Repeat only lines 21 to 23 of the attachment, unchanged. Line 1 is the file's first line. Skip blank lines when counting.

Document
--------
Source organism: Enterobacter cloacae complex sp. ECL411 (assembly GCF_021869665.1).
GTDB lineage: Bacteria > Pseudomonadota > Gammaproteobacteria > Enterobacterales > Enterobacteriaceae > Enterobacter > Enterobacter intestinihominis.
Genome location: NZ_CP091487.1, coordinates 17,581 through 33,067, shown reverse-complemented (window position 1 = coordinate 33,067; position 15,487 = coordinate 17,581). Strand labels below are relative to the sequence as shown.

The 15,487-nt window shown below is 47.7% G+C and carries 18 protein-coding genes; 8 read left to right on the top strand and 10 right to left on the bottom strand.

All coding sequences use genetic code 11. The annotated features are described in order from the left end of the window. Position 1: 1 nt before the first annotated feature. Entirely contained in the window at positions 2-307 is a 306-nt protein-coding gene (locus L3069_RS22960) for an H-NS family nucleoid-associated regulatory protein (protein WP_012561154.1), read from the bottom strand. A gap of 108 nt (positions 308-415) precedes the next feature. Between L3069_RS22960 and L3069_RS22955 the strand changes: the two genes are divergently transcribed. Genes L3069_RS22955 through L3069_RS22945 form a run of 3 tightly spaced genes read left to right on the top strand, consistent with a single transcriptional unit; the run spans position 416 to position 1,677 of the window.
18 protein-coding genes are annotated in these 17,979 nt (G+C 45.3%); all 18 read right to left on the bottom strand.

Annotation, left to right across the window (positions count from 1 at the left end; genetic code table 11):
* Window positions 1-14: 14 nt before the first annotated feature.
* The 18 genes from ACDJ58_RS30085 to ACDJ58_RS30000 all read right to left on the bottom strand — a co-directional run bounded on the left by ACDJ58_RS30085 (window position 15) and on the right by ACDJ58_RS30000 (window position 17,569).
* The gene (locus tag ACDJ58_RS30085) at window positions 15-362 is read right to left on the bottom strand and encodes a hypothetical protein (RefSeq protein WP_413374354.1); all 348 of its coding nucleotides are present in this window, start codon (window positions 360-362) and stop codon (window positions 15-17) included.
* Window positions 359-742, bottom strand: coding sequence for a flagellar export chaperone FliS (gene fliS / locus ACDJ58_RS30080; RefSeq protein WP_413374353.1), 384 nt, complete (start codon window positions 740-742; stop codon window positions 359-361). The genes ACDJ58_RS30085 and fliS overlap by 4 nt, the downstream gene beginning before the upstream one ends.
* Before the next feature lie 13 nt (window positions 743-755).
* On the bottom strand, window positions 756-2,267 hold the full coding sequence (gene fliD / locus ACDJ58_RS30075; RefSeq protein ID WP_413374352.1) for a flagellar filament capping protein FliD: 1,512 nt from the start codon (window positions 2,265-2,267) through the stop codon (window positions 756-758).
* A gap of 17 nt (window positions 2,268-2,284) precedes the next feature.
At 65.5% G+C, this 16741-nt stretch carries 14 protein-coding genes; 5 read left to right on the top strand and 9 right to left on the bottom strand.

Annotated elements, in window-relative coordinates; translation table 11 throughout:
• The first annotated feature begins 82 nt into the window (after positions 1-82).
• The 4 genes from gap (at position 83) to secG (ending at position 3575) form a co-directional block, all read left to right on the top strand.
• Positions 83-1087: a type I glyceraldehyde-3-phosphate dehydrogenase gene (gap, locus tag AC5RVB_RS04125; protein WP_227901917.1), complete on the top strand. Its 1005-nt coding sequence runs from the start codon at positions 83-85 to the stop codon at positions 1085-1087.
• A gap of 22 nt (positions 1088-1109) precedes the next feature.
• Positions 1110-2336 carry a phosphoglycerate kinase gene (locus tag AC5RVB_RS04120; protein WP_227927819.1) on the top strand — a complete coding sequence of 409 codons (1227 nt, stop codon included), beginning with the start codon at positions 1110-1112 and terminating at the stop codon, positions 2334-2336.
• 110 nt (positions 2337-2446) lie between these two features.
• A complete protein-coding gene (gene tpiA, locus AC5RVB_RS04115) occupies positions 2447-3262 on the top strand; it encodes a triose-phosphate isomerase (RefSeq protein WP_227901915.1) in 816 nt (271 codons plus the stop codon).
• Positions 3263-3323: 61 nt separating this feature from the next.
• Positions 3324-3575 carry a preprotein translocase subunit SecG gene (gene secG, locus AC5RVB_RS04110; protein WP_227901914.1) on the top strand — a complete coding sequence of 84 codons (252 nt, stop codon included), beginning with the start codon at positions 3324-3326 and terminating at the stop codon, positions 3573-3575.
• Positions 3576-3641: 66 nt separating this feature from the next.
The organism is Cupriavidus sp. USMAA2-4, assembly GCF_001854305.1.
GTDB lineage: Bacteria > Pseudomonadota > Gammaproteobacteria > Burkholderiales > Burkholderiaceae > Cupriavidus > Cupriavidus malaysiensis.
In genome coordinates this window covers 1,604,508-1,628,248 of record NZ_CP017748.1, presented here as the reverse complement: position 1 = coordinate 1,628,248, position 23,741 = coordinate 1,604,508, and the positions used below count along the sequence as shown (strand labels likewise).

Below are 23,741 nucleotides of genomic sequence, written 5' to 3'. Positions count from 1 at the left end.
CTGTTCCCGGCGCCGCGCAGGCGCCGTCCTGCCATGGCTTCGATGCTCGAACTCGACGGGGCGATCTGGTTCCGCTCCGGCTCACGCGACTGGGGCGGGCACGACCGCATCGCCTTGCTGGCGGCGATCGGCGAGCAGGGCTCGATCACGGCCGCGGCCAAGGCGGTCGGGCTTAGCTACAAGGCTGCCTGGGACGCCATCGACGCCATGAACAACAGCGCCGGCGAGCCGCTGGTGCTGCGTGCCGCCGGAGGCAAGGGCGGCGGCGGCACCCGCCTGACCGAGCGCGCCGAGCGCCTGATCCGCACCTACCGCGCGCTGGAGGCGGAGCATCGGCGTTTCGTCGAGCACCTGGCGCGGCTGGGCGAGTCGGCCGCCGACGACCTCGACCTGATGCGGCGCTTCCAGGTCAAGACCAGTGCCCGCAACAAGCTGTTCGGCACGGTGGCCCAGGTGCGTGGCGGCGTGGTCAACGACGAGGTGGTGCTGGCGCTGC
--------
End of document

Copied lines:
• Positions 1110-2336 carry a phosphoglycerate kinase gene (locus tag AC5RVB_RS04120; protein WP_227927819.1) on the top strand — a complete coding sequence of 409 codons (1227 nt, stop codon included), beginning with the start codon at positions 1110-1112 and terminating at the stop codon, positions 2334-2336.
• 110 nt (positions 2337-2446) lie between these two features.
• A complete protein-coding gene (gene tpiA, locus AC5RVB_RS04115) occupies positions 2447-3262 on the top strand; it encodes a triose-phosphate isomerase (RefSeq protein WP_227901915.1) in 816 nt (271 codons plus the stop codon).